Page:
Suddenly I am a child, some fifty years back, with skinned knees and a pronounced overbite, eating walnuts with my friends when we stopped to rest from a daylong bike-riding adventure. We were given so much freedom to explore at such a young age, dogs tagging along. We made a few bad decisions —like drinking from what we later learned were sewer pipes, or swimming in streams with too-strong currents—but intestinal distress and cuts from craggy rocks were all we ever suffered. Mostly we just imagined we lived in the forest and sometimes made it true.
ONE OF MY MAIN memories of being a young girl growing up in Virginia was the need to be out-of-doors as much as possible. Confined indoors one afternoon by rain and parental rules, I wrote a song about the desire to live an unrestricted life. At least, that’s what it seems to be about when I think of it now, fifty-four years later.
Suzy, Suzy open the door,
I want to see the birdies fly,
And never ever close it,
Holen, holen, rainy day.
“Holen isn’t a word,” my brother said.
“Who is Suzy?” My sister asked.
“You made up a new and perfect word,” our father noted. “Holen has a nice ring to it.”
I had little in common with my father, except for our shared love of birds and our quick tempers. He was mostly kind, drank too much, and always insisted on being right. When I was in college, he presented me with a large, framed oil painting. It is the only gift I can recall him giving me. He had painted the canvas with images from that childhood song of mine. He signed it: To Anne, who composed these words at age four. –Dad
I PEEL THE SOFT GREEN hull with my fingernails and it parts in four perfect sections. I crack the hard shell with a rock to find what looks like a neatly formed miniature brain inside. I eat a morsel of the bitter meat, most of it is buried too deep to extract. It makes me happy, unearthing and eating this treasure, knowing a walnut when I see one. Years running wild in the woods taught me this. Chip is still standing front feet on the low wall with a vacant look in his sagging, cloudy eyes.
I hadn’t realized the coyotes had stopped carrying on until they start up again, yelping and laughing like they are eating something alive, tearing it limb from limb. The silence was as loud—no, louder—than all the critters combined. I sense cautious movements and hear a faint rustling from the nearby bushes. “Hey friends,” I say softly, “Chip’s just doing his thing over here . . . would never hurt you.” No reply.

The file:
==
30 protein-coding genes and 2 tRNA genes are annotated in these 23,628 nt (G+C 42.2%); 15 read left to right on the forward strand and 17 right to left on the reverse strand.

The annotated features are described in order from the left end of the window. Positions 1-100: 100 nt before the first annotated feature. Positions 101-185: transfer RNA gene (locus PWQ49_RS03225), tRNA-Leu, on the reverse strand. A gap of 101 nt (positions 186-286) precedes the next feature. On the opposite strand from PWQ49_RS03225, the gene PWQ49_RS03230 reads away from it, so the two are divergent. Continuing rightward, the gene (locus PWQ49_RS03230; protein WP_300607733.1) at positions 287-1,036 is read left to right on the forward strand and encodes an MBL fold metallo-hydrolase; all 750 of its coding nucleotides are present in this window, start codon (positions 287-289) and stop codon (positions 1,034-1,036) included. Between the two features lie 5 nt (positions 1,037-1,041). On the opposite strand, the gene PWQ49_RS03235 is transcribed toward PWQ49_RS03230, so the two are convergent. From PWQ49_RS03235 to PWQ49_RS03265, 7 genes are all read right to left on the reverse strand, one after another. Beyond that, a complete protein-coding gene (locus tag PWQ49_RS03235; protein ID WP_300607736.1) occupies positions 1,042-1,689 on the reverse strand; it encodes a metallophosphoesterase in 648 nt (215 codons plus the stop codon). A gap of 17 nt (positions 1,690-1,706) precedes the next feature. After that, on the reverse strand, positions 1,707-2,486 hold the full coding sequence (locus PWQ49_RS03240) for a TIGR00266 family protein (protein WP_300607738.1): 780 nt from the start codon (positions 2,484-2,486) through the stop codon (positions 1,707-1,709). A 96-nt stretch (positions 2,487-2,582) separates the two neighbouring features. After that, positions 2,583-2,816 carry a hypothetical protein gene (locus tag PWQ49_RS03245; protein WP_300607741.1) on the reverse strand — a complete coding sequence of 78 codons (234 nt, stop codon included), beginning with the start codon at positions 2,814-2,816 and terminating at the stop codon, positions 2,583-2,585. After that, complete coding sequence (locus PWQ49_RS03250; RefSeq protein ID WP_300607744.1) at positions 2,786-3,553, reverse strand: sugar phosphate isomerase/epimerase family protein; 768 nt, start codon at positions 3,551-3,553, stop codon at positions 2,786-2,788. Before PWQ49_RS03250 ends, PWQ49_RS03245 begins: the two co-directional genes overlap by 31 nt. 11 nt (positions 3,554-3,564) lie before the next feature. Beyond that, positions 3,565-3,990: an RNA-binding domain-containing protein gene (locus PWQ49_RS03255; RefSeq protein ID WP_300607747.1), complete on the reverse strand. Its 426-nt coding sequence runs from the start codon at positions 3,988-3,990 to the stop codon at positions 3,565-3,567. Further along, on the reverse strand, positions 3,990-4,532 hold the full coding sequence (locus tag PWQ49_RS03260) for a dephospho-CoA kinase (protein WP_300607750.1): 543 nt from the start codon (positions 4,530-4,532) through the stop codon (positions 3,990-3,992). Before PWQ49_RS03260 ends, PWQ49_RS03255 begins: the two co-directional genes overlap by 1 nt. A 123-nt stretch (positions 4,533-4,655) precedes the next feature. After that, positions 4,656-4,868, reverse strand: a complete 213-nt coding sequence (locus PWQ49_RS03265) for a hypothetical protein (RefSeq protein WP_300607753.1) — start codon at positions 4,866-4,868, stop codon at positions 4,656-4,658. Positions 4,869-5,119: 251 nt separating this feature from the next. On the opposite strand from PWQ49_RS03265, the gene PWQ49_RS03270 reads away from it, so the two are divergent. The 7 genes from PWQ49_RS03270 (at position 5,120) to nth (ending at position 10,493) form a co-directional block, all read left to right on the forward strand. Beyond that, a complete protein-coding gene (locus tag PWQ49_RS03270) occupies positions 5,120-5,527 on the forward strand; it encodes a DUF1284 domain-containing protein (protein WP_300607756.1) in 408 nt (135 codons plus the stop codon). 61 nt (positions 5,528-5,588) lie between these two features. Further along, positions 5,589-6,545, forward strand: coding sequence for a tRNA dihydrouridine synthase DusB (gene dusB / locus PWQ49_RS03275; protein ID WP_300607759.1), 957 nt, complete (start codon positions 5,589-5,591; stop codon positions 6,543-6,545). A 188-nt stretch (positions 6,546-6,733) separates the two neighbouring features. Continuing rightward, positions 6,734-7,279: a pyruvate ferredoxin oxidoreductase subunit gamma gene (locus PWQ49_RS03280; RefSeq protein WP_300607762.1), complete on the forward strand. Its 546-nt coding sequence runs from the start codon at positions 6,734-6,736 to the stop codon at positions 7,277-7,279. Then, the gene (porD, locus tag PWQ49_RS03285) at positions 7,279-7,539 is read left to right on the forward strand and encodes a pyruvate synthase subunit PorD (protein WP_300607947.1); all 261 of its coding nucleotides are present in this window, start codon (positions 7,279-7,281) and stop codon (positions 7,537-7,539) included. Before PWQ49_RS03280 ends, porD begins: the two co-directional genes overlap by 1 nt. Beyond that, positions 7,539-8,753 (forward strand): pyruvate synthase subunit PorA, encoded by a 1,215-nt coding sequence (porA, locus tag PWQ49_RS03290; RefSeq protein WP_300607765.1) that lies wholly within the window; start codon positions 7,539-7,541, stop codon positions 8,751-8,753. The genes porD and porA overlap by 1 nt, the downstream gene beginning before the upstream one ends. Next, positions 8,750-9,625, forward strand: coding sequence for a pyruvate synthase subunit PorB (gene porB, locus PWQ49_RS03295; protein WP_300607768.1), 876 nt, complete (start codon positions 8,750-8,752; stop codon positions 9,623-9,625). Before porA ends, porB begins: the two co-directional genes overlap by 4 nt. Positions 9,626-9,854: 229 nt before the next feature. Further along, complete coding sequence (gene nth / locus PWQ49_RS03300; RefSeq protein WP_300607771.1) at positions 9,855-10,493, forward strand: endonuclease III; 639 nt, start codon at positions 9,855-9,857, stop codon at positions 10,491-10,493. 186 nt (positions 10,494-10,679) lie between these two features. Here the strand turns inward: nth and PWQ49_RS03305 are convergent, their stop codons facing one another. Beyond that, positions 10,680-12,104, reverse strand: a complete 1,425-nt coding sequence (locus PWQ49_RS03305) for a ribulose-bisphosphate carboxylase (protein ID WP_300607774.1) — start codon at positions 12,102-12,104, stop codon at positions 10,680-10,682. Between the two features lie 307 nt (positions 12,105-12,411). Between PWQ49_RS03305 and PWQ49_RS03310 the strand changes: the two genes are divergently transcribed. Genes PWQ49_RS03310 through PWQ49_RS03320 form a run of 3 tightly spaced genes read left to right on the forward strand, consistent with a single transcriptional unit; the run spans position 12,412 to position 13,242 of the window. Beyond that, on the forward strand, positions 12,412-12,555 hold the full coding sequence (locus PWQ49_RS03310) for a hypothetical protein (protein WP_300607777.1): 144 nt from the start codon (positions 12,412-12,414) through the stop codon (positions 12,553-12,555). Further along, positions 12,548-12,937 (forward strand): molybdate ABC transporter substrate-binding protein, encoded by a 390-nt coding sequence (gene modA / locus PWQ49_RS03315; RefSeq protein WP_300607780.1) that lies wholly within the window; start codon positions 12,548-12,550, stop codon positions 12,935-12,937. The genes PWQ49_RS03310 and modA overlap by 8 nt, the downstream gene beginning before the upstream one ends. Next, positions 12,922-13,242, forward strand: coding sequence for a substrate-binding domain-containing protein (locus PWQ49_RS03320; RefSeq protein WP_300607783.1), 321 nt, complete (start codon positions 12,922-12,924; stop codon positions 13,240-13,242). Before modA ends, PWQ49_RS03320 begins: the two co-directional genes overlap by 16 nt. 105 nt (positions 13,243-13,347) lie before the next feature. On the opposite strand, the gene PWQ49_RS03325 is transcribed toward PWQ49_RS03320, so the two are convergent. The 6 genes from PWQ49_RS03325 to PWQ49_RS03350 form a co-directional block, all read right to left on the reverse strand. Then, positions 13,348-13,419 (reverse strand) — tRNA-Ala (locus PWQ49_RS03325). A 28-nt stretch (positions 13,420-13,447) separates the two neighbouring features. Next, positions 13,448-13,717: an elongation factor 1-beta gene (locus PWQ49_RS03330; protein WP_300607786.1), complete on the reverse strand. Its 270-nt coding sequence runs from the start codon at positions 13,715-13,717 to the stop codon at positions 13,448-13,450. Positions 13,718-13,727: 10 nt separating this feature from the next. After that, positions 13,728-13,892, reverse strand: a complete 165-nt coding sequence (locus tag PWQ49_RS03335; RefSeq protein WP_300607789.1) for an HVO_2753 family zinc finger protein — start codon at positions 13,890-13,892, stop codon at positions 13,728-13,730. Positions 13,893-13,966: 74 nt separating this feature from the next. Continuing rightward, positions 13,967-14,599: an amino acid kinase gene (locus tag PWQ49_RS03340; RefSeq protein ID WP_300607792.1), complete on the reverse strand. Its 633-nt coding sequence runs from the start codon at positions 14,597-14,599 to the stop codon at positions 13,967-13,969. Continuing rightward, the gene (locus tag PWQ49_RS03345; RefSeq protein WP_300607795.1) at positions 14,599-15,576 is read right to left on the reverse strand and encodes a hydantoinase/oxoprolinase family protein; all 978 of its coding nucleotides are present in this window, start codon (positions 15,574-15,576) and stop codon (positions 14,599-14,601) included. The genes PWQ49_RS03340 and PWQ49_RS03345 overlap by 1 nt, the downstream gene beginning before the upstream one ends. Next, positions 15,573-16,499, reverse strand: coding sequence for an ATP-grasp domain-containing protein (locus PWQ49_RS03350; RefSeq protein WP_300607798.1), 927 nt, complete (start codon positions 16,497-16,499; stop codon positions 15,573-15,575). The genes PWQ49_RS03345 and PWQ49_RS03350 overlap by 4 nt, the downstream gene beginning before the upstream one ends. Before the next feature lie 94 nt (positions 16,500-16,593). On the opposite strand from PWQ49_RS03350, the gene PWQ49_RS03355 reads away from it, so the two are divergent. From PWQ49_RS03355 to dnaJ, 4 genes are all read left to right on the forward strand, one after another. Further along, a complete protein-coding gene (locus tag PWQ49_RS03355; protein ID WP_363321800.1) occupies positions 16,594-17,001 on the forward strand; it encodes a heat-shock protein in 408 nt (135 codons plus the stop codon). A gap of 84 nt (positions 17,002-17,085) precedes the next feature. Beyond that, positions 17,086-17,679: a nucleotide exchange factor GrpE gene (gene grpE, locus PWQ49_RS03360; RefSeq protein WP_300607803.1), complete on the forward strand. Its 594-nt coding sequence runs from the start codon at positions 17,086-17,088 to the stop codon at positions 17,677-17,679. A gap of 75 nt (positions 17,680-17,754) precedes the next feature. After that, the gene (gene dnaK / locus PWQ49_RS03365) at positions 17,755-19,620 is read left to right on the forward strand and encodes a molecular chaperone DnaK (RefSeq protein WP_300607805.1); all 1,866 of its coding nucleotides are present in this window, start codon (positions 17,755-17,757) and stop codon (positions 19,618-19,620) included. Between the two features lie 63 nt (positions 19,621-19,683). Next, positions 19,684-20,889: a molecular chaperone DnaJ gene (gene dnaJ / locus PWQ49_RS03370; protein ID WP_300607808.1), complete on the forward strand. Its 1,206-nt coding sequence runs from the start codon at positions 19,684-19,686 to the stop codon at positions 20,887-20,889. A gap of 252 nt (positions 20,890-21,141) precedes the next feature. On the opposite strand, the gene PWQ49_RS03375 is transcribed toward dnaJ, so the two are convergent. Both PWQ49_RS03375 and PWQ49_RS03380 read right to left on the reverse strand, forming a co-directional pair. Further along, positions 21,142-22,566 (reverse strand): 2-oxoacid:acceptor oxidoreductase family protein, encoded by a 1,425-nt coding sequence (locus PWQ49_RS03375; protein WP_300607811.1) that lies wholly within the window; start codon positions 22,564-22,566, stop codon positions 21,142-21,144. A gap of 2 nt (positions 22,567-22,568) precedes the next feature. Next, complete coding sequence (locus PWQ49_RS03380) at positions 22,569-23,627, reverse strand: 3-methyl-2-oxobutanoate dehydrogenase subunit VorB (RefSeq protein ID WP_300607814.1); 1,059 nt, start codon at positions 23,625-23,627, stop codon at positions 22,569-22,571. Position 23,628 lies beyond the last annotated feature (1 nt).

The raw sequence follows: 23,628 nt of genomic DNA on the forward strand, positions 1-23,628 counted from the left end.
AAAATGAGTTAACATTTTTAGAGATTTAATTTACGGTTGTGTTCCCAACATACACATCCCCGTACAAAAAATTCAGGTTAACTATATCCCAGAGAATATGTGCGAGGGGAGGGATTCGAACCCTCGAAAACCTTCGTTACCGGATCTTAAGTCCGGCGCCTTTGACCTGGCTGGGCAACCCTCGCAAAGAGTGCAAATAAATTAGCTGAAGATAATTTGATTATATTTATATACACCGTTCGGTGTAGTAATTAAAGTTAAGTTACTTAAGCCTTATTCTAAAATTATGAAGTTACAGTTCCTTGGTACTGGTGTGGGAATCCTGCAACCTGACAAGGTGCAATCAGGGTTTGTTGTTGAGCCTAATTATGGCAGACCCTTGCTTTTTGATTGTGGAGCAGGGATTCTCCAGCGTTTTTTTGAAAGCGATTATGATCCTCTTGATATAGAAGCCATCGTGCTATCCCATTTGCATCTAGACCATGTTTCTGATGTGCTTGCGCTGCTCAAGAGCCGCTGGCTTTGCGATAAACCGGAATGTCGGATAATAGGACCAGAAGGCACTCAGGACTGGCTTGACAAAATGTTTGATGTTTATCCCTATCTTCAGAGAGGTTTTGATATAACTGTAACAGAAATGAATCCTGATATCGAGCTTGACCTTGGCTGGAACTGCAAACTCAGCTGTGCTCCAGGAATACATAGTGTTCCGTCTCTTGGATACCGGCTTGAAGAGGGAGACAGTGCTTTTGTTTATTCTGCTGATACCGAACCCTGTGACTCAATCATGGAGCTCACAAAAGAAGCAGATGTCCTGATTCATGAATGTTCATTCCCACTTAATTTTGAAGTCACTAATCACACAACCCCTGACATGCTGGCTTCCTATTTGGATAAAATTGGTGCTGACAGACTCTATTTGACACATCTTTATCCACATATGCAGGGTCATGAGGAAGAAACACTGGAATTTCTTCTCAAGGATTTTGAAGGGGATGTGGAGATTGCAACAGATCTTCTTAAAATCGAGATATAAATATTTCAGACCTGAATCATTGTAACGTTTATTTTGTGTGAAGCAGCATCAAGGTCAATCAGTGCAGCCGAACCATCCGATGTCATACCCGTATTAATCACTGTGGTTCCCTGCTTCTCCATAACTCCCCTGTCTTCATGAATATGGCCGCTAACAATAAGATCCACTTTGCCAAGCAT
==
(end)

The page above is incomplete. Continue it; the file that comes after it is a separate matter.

A year ago, Chip would have found anything lurking around the edges and had his way with it. Now, I doubt he even hears it. A mutt blessed with a terrier’s dedicated nose, he was a wild creature once, a skilled hunter with a single-minded urge for conquest. He would race around or wait however long it took to strike and, when on his game, kill. Now, reduced to his stoic gazes, his hearing and eyesight so shot he might not guess what lies in the waiting brush, he won’t hear the footsteps of death walking close at his heels. But hell if he doesn’t look almost wise and brave, in the middle of the night, surveying his kingdom from on high, bones and burrs notwithstanding.
MY MOTHER talked an awful lot about the weather near the end of her life. She called from ten plus hours away to tell me when it would be hot or cold, windy or humid, in my town. I’d say, “I live here, I know how hot or cold it is already.” She knew whenever it made for dangerous driving conditions. She lived in an adult home and didn’t go outside much, so I wondered why the weather was important to her.
Cover your neck, she’d say, if it was even the slightest bit chilly out. She ended up finding comfort in a narrow five-to-six-degree range; otherwise, she was forever complaining of being too warm or too chilly. I still have the long, skinny scarves she’d knitted for me. Six hundred miles away and she’d know when my neck was exposed. Cover it up. Even buried in the ground, I think, I hope, she still knows.